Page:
It was still all very cool, and it’s neat to see what people come up with when they aren’t really bound by the above practicalities. Maybe seeing new, innovative features in beautiful little luxury homes will get people excited about using them on a larger scale, or implementing them into their older houses.
I’ll toss some pictures of the event up with this post, but then I need to get back to trying to adjust back to the present time. I mean, for most of y’all, it’s like 3:00. But for me it’s like 4:00. I’ve got to get out and buy some lottery tickets before this wears off.
Suntech Power Holdings Co. Ltd., the world's largest solar module maker, suspended its plan to expand capacity by 40 percent in 2009. Instead, it laid off 10 percent of its 8,000 strong workforce.
Global revenues for photovoltaic solar panels are expected to drop 19 percent in 2009, believed to be the sector's first-ever contraction, as prices fall due to oversupply, research firm iSuppli said last December" Reuters
My hope is that a change in government incentives will prove to be a game changer.
First Solar was featured by Investopedia yesterday as a solar company to watch in 2009.
It seems that everywhere I look, energy is in the news these days. Here are a few more stories that caught my eye recently.
Delaware is considering building a massive windfarm in the waters off their Atlantic coast. Experts estimate this could generate enough energy to light 130,000 homes. But some people raise concerns about the damage this might do to migratory birds, ocean shipping, and the natural beauty of the view.
Nano solar panels
We’ve discussed how nanotechnology might revolutionize solar energy elsewhere on this blog. Now come word from Rice University of a breakthrough: an efficient means of creating molecular-sized semiconductors, an important component of high-efficiency solar panels.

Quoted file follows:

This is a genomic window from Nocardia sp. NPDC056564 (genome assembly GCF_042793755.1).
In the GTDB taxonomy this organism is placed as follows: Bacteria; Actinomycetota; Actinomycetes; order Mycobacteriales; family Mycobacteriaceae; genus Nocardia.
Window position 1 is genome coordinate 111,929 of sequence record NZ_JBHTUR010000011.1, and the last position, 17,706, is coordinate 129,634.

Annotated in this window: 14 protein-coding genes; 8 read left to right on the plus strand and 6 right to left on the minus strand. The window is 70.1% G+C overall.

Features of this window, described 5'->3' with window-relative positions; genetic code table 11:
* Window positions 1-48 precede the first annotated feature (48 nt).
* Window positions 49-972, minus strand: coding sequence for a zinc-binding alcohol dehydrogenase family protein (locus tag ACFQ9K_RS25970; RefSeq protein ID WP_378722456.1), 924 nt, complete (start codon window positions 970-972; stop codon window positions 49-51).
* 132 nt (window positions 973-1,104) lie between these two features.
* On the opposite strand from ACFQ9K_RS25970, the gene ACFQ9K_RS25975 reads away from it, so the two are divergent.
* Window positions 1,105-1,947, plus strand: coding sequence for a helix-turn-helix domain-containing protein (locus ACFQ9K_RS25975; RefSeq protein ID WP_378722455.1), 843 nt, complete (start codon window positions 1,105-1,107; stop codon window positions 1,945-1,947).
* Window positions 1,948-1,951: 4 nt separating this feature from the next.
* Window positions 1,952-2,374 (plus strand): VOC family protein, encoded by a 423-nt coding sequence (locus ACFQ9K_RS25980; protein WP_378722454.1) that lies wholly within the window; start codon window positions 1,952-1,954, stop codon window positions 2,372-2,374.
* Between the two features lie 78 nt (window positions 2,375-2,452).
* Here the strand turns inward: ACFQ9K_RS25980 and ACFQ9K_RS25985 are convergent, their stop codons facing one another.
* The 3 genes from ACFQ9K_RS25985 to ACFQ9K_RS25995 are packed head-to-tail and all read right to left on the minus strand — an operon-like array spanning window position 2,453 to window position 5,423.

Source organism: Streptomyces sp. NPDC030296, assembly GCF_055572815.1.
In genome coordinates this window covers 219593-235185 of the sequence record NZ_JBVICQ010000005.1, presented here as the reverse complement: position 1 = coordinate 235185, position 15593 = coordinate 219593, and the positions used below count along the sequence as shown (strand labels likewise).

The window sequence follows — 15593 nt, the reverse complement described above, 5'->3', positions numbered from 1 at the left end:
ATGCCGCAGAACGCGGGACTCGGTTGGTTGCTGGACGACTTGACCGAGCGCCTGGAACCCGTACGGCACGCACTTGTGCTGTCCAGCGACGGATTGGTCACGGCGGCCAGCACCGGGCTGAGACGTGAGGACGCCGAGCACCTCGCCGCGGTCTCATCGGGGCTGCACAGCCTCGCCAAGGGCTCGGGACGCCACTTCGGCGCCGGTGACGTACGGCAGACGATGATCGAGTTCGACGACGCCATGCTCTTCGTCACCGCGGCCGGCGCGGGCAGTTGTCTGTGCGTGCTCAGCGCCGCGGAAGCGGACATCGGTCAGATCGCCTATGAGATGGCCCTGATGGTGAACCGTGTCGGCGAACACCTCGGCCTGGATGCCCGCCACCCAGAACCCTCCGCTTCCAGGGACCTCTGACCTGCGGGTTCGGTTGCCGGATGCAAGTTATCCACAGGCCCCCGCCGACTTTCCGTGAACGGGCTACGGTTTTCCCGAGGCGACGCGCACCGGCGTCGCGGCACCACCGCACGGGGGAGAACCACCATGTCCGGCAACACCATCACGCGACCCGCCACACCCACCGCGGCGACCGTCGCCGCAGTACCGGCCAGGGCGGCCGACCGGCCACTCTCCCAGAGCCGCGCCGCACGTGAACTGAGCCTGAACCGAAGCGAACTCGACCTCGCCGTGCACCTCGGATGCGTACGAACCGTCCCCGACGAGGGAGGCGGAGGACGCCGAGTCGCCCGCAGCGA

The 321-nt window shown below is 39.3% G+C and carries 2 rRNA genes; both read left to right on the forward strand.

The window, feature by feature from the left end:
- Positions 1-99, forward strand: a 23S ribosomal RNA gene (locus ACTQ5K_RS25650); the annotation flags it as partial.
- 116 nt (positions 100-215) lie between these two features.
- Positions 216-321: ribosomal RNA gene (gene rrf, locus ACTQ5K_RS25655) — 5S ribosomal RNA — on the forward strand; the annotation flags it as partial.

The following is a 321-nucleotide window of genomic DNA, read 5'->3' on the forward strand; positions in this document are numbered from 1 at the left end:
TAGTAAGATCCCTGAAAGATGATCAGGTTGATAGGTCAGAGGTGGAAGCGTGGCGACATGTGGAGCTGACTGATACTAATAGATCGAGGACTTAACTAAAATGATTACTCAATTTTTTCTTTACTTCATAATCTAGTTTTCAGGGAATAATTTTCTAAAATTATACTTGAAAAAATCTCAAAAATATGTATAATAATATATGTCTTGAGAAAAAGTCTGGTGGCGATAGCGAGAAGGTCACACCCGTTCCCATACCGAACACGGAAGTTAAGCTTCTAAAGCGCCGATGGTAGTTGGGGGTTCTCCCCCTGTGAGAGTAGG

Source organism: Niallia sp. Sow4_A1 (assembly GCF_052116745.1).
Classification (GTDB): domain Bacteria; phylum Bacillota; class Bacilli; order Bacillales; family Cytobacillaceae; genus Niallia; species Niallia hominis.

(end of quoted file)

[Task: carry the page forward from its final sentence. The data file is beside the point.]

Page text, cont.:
Green fuel guide
Ethanol. Biodiesel. Hydrogen. Lots of new fuels are vying to replace gasoline as the automotive energy of the future. Popular Science magazine gives a run-down on the pros and cons of each.
All about CFLs
We’ve had a couple of threads here on Compact Fluorescent Bulbs and the advantages of replacing your regular bulbs with low-energy CFLs. For those who want to learn more, here’s a handy round-up, telling you everything you need to know about these bulbs.
Some people are installing solar panels on their homes. These panels generate electricity from sunlight. Using the panels will lower your electric bill, and reduce demand from power plants (which often burn coal).
But, are they worth it?
On April 15, the San Francisco Chronicle said yes. They looked at the costs of buying and installing the panels, and weighed it against the benefits (which include getting a tax rebate). They found that, over 25 to 30 years, the average home would save about $33,000.
So, solar panels are a good idea, right? Not so fast! On April 14, the NY Times reported that solar panels never pay for themselves. Even accounting for electrical savings and tax rebates, they are so expensive that you never make your money back.
Well, the two articles can’t both be right. Right? Well, actually, they both seem correct -- but they are based on two very different scenarios:
So, whether or not solar panels are a good financial investment depends on a lot of factors. Whether they are good for the environment is much easier to answer – they produce electricity without pollution.
In the future, the debate may be moot – scientists are working on new types of solar cells that use nanotechnology, which may bring the costs way down.
Almost every September my wife and I stay with some friends in California. Because their house has solar electricity and hot water we are told to not feel guilty about long, hot showers. Their electricity usage is also pollution free.
Californians are leading the way by supporting renewable energy. This week they passed a bill, signed by Gov. Arnold Schwarzenegger on Monday, that calls for the installation of one million rooftop solar panels on homes, businesses, farms, schools and public buildings by 2018.
The solar systems would generate 3,000 megawatts of power and reduce emissions of greenhouse gases by 3 million tons, equivalent to taking 1 million cars off the state's highways and making California the third biggest solar producer after Japan and Germany.
The California Public Utilities Commission in January approved a $2.9 billion program to help pay for the solar program. The money will come from funds earmarked for solar energy and from gas and electric utility rates. Reuters